Try social loving instead of social distancing


Social distancing.

It is a mantra that seemed to have been plucked straight out of obscurity for those who had never heard of it before just as the coronavirus pandemic dug its ugly claws into the fabric of American life. And since then, it has been perfusing our cultural ether for the last several weeks—aggressively occupying the webpages across the internet, leaping onto the headlines of newspapers, and frequently serving as the conversational cynosure of medical pundits everywhere as we flip from one news channel to the next or scroll through our newsfeeds on Facebook, Twitter, Instagram, and other social media platforms. This all-too-familiar catchphrase used by medical professionals and non-medical professionals alike implores individuals to limit close contacts and mass congregations, and instead separate, sequester, and ensconce themselves somewhere in order to curtail the progression of pathogen transmission and disease spread.

Everything looks good and sounds good on paper. The only problem is, the term “social distancing” is neither accurate for what we are actually doing right now nor optimal for what our country currently needs, and what we should be promulgating to the general public. Furthermore, this phrase “social distancing” in many ways serves as a precarious misnomer that has the ability to limit our capacity to see the latent potential we all have to manifest our civic agency, and exercise our political and social self-efficacy during a time of unparalleled national crisis. For a while we are able to infer what “social distancing” proscribes: It does very little to indicate what “social” behaviors ought to be prescribed.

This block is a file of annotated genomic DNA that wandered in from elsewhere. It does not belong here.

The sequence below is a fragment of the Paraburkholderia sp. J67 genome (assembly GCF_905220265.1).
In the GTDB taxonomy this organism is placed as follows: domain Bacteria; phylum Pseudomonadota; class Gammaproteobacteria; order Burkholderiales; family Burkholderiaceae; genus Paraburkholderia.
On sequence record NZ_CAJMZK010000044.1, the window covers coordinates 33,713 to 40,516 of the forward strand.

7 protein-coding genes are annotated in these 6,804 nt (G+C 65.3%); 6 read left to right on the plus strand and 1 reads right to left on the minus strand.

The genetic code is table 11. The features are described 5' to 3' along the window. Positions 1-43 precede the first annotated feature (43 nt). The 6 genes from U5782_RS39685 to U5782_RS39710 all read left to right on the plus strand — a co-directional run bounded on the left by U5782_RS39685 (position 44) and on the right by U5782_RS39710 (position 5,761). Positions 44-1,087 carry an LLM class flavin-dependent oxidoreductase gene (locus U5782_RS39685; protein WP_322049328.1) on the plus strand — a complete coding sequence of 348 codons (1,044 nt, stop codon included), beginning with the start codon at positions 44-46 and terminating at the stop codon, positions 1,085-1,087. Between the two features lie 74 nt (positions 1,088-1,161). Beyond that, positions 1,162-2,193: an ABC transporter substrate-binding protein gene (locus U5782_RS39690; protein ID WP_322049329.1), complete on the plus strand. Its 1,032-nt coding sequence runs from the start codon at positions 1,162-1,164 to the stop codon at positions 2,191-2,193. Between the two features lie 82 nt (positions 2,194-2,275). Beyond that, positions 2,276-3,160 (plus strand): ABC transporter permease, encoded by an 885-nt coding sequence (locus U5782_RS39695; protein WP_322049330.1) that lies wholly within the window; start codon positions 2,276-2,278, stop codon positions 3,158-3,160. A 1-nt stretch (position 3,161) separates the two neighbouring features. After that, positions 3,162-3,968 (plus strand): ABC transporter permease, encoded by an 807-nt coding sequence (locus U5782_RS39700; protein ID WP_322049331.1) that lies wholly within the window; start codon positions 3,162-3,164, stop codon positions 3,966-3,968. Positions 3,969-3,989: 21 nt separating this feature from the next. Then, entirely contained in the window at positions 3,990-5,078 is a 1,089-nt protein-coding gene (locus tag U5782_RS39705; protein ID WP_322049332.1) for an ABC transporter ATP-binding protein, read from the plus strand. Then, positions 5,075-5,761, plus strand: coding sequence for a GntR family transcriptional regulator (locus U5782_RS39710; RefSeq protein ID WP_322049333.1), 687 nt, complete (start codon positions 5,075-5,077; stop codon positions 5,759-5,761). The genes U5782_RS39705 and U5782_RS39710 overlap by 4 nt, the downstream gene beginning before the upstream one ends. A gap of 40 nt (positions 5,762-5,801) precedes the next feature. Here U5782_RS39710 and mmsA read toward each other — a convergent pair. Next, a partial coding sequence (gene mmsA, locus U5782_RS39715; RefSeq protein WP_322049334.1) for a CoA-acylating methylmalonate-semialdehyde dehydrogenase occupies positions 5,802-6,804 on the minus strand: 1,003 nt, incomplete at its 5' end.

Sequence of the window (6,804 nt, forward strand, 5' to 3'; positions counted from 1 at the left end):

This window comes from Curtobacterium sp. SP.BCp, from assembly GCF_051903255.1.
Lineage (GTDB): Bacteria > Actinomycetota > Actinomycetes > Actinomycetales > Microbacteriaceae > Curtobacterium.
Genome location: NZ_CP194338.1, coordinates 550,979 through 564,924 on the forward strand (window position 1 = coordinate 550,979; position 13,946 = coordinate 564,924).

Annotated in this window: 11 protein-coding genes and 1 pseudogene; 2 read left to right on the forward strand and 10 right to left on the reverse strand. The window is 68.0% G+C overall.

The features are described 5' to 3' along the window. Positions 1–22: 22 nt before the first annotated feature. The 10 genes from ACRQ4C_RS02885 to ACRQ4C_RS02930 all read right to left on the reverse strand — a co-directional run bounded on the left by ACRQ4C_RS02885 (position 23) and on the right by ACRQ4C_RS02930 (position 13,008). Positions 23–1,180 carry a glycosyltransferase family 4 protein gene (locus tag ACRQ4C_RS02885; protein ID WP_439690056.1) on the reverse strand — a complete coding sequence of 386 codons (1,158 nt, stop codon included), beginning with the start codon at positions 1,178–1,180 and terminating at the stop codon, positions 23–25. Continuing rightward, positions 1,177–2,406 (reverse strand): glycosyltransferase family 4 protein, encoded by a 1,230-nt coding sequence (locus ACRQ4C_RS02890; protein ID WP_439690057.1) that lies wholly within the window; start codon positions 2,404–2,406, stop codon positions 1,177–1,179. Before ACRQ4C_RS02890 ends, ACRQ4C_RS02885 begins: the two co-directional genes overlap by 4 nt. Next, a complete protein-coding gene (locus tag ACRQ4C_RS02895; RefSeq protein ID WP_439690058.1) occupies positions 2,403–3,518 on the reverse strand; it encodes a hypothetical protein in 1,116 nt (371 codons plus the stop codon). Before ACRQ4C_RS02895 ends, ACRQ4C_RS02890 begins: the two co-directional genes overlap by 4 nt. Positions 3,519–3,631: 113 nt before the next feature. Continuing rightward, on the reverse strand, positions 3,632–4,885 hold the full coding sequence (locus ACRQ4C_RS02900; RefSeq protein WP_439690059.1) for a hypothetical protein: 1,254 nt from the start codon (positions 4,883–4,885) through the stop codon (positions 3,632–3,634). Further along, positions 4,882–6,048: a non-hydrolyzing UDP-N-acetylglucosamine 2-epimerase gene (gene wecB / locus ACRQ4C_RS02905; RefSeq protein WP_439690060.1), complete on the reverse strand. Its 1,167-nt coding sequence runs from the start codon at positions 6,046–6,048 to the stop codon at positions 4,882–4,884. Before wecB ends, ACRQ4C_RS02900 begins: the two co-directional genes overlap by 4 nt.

In many ways, if you are definitionally practicing “social” distancing, you are actually part of the problem and should disengage from it immediately. The reason is that what we are essentially enjoining the general population to do is not to “socially” distance, but to “physically” distance and to reinforce and even bulk up the “social” components of our communal engagement that has gradually become attenuated as more time has elapsed since the incipience of the COVID-19 outbreak. Thus, it is better that we exercise precision in our characterization of the current state and move to amend our current putative understanding of “social distancing” to what it actually is: physical distancing.

You may be asking yourself, “Why is it so crucial that we make this change in expression? Why does it matter at all?” And to that end, I propose that we must first recognize that now more than ever, we need to become more socially intertwined, intimate, and close with one another emotionally, mentally, psychologically, and spiritually as a tight-knit family and as a hurting nation. We need to dismantle the social partitions and obstacles that stymie our ability to look out for one another. After all, the only way that we are going to get out of this alive is if we are in it together: connecting with those we love and care for, reaching out to others and making sure they are okay (particularly those who live alone or have elevated health vulnerability), and maintaining communication and contact through novel, innovative means. Certainly, we should physically distance from others; but socially, we ought to maintain and bolster our bonds and relationships, perhaps even create new ones, and close the social gaps that currently exist that are precipitating harm onto people as we speak.